Pharmaceutical major Wockhardt, which is trying to repay its debts of over Rs 3,400 crore (Rs 34 billion), announced on Sunday it had signed an agreement to divest its animal health division to Vetoquinol, a French veterinary care company.
Sources said the deal was worth Rs 170 crore (Rs 1.7 billion). Wockhardt's animal health business had net sales of Rs 77 crore (Rs 770 million) for the year ended December 31, 2008.
The deal is subject to necessary administrative approvals and should take effect in the second half of 2009, said the press release.
Vetoquinol, a family-owned group specialising exclusively in animal health, is the 11th largest animal health company in the world. Nearly 80 per cent of Vetoquinol's revenues come from outside France, said the release.
Wockhardt had already got shareholder approval to sell its animal healthcare division. French veterinary major Virbac, multinational Sanofi-Aventis and Pfizer were interested, sources said. Pfizer has acquired Vetnex, the animal health business of RFCL Ltd from ICICI Venture.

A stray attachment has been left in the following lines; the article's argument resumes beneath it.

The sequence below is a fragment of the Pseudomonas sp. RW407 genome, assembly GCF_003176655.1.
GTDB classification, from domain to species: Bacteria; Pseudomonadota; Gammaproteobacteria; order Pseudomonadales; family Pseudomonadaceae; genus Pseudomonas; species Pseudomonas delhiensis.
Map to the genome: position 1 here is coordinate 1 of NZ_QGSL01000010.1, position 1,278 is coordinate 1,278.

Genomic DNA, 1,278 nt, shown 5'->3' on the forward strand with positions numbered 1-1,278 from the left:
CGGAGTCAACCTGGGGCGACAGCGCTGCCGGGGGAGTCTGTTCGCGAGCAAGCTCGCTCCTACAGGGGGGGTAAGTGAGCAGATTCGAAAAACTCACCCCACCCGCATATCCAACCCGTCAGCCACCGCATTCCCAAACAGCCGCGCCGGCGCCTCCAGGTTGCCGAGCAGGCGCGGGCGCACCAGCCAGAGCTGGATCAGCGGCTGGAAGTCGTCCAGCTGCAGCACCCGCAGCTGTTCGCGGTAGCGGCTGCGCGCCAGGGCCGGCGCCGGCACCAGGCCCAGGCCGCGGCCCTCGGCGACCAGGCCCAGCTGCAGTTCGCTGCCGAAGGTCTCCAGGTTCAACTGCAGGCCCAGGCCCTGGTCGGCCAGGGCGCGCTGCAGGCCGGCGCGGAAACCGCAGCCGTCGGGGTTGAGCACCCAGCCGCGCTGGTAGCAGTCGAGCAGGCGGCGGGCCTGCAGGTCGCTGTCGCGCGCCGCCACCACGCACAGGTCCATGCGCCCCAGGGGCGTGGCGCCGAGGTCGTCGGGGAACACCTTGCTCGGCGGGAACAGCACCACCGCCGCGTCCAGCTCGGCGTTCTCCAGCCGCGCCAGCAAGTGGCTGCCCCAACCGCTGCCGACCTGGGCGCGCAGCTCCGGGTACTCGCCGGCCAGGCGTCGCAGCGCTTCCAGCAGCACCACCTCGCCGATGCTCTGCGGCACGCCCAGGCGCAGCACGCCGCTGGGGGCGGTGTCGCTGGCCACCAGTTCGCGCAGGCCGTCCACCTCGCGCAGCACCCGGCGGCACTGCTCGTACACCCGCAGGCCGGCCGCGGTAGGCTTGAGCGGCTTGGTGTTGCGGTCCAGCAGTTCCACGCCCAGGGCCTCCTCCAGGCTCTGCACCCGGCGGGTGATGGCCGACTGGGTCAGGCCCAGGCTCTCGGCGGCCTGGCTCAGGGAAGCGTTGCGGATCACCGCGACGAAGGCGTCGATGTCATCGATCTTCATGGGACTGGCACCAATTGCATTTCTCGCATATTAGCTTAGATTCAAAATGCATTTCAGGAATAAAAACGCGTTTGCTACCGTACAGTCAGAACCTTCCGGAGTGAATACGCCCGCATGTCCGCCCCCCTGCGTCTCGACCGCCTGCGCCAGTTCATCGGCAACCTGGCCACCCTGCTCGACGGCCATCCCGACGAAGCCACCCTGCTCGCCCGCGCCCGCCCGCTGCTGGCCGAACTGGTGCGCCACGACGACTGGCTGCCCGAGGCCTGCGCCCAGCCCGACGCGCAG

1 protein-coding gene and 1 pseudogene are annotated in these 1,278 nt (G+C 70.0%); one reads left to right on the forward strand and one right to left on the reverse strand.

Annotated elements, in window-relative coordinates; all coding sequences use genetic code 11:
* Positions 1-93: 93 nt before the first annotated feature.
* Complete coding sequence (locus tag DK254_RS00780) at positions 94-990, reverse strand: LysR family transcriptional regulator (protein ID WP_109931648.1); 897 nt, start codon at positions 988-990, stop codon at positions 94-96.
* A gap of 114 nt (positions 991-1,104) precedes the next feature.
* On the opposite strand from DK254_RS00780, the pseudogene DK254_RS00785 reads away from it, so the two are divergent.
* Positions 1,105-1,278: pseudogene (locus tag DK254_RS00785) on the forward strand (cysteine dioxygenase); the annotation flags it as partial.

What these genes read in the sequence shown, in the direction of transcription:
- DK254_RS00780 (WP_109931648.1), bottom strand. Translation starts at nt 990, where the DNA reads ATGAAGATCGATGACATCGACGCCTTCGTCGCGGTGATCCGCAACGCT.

Wockhardt, which is currently trying to restructure its loans through a corporate debt restructuring, had sold its German subsidiary Esparma to Mova GmbH, a subsidiary of German company Lindopharm GmbH, for Rs 120 crore (Rs 1.2 billion).
The company has to repay foreign currency convertible bonds worth over Rs 600 crore (Rs 6 billion) by October and has pledged various assets to meet liabilities.
High-value acquisitions in the past and losses from foreign currency transactions caused huge losses for the company. The company posted Rs 159 crore (Rs 1.59 billion) loss on sales of Rs 3,592 crore (Rs 35.92 billion).
Wockhardt Chairman Habil Khorakiwala-promoted Wockhardt Hospitals is also trying to rope in a strategic investor, either by sale of minority stake in the hospital chain or of two or three standalone hospitals in Mumbai, Bangalore and Kolkata, with plans to raise about Rs 750-900 crore (Rs 7.5-9 billion).
Wockhardt's other overseas assets, such as Morton Grove of the US and French subsidiary Negma Laboratories are also on the block, sources said.
The company is planning to hive off the biotech assets to a separate business and may rope in a strategic investor, they said.